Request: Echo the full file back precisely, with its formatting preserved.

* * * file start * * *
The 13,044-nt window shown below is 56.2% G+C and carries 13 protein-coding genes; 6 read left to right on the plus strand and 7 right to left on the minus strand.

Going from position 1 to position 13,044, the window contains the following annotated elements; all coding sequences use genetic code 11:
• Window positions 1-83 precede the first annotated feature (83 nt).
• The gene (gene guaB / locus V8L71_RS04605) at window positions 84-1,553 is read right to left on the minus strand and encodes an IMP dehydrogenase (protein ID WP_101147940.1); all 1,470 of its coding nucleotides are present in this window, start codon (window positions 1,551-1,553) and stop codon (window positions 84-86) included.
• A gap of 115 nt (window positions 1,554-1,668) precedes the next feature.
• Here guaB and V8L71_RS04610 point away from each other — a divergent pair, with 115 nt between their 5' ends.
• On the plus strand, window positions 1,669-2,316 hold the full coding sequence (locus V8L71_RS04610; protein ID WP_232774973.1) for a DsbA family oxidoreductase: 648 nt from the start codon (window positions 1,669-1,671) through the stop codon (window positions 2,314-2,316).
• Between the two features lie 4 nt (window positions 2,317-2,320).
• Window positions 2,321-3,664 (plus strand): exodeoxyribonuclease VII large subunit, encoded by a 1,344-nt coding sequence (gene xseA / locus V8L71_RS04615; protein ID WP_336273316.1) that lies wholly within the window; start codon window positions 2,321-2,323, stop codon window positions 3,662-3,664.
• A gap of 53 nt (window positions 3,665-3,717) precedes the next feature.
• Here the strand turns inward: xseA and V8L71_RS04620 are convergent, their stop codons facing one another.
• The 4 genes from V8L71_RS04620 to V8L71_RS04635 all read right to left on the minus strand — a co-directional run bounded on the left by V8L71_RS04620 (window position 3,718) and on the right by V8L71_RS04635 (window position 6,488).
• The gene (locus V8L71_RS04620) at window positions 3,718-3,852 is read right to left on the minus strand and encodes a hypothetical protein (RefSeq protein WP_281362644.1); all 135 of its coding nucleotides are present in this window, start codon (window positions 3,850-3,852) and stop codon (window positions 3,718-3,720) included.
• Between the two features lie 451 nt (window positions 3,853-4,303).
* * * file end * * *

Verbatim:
The 13,044-nt window shown below is 56.2% G+C and carries 13 protein-coding genes; 6 read left to right on the plus strand and 7 right to left on the minus strand.

Going from position 1 to position 13,044, the window contains the following annotated elements; all coding sequences use genetic code 11:
• Window positions 1-83 precede the first annotated feature (83 nt).
• The gene (gene guaB / locus V8L71_RS04605) at window positions 84-1,553 is read right to left on the minus strand and encodes an IMP dehydrogenase (protein ID WP_101147940.1); all 1,470 of its coding nucleotides are present in this window, start codon (window positions 1,551-1,553) and stop codon (window positions 84-86) included.
• A gap of 115 nt (window positions 1,554-1,668) precedes the next feature.
• Here guaB and V8L71_RS04610 point away from each other — a divergent pair, with 115 nt between their 5' ends.
• On the plus strand, window positions 1,669-2,316 hold the full coding sequence (locus V8L71_RS04610; protein ID WP_232774973.1) for a DsbA family oxidoreductase: 648 nt from the start codon (window positions 1,669-1,671) through the stop codon (window positions 2,314-2,316).
• Between the two features lie 4 nt (window positions 2,317-2,320).
• Window positions 2,321-3,664 (plus strand): exodeoxyribonuclease VII large subunit, encoded by a 1,344-nt coding sequence (gene xseA / locus V8L71_RS04615; protein ID WP_336273316.1) that lies wholly within the window; start codon window positions 2,321-2,323, stop codon window positions 3,662-3,664.
• A gap of 53 nt (window positions 3,665-3,717) precedes the next feature.
• Here the strand turns inward: xseA and V8L71_RS04620 are convergent, their stop codons facing one another.
• The 4 genes from V8L71_RS04620 to V8L71_RS04635 all read right to left on the minus strand — a co-directional run bounded on the left by V8L71_RS04620 (window position 3,718) and on the right by V8L71_RS04635 (window position 6,488).
• The gene (locus V8L71_RS04620) at window positions 3,718-3,852 is read right to left on the minus strand and encodes a hypothetical protein (RefSeq protein WP_281362644.1); all 135 of its coding nucleotides are present in this window, start codon (window positions 3,850-3,852) and stop codon (window positions 3,718-3,720) included.
• Between the two features lie 451 nt (window positions 3,853-4,303).